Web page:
All of which fits neatly into the mission of the Bethlehem Lutheran congregation.

In 2007, the Bethlehem Lutheran congregation iterated their pattern of taking bold, mission-driven steps, when it moved from its historic home in a Gothic Revival building on Prospect into a renovated parking garage in downtown’s Heartside district - smack in the center of the city’s largest population of homeless people. The congregation chose to let go of their beautiful (and deeply nostalgic) building in order to move next door to the community they felt driven to serve.

While the congregation’s decision in 2007 may have ruffled many parishioners’ feathers, the opening of Bethlehem Intergenerational Center received unanimous support.

When the congregation brainstormed what the “next big thing” would be two years ago, two main options rose to the surface: 1) to expand the existing Hill CDC, or 2) to open an intergenerational center which would provide quality care to both children and seniors.

Bethlehem Lutheran’s Hill CDC has been a staple ministry of the congregation since 1971, proudly displaying its accreditation through the National Association for the Education of Young Children (NAEYC) - which is widely considered the “gold standard” for preschool accreditations. Hill CDC offers financial aid to its clients based on income.

Despite the longstanding success of Hill CDC, Davidson knew that expanding it wouldn’t help the church fulfill its mission. “If we became any bigger, then we couldn’t have the kind of personal relationships with our clients that are so important,” she says.

The intergenerational center, then, was the logical next step. Davidson and Schrimpf made in person visits to four intergenerational sites across the country as they investigated the best model for the new center. Grand Rapids’ DDA provided $50,000 in assistance to cover a portion of the costs associated with ADA-compliant redevelopment.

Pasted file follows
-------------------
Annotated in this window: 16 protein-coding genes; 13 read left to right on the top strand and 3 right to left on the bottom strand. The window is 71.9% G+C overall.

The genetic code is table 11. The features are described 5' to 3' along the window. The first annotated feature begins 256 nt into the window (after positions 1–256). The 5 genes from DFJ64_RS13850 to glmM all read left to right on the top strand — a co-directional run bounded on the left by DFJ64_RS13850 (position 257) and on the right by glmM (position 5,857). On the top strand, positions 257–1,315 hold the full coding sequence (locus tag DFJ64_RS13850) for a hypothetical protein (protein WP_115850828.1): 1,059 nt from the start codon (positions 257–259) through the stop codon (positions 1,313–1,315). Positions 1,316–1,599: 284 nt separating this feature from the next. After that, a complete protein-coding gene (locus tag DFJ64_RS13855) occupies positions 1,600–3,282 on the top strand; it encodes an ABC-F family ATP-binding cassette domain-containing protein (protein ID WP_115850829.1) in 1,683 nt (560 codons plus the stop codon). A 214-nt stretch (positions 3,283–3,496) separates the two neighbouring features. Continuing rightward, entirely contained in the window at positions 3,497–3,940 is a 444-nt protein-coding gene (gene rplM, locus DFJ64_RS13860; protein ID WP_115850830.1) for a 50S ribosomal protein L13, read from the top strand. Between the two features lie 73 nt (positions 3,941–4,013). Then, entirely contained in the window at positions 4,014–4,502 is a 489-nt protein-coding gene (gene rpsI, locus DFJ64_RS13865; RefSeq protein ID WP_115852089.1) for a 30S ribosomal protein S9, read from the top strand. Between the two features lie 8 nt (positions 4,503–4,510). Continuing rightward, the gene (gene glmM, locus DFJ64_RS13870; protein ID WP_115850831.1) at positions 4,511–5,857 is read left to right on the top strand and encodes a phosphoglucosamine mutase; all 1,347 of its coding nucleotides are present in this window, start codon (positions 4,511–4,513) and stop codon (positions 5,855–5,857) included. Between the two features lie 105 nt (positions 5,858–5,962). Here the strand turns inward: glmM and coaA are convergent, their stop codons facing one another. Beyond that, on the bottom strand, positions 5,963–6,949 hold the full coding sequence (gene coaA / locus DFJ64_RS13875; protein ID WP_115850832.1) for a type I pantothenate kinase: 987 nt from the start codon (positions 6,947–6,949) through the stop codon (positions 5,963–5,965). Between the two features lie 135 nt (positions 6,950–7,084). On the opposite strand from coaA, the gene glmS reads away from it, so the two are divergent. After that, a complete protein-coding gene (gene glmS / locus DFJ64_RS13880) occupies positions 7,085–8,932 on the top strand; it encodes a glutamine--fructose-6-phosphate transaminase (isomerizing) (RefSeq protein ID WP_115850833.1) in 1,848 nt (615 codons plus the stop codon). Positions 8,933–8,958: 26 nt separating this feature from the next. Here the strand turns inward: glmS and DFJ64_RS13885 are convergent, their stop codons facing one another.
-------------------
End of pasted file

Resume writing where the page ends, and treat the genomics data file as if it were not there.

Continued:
The church itself has donated over six figures to support the venture - a hefty tithe from a congregation of just 225 parishioners.

Candidates for Senior Care at the Center are adults aged 65+ who “need adult help throughout the day,” says Schrimpf. This may range from adults who are living in care facilities, to those who live semi-independently in their homes with some help from family or caregivers.

Vertical gardens are being installed on the side of the building, as an ergonomic area for kids and seniors to garden together.

As for the Early Childhood Wing, the youngest clients of the new Center are ready to make new friends in the “Rose Room” - i.e. Senior Wing. Hill CDC kids were actively engaged throughout the construction process, and have been learning about what to expect in their new elder friends.

Schrimpf admits that, being a man past his youth who loves children and seldom sees his grandchildren, he can’t help but see a personal benefit to the program.

“What a gift it would be,” he says, “if in 15 years and I’m struggling with my health, I could spend my days with those kids.”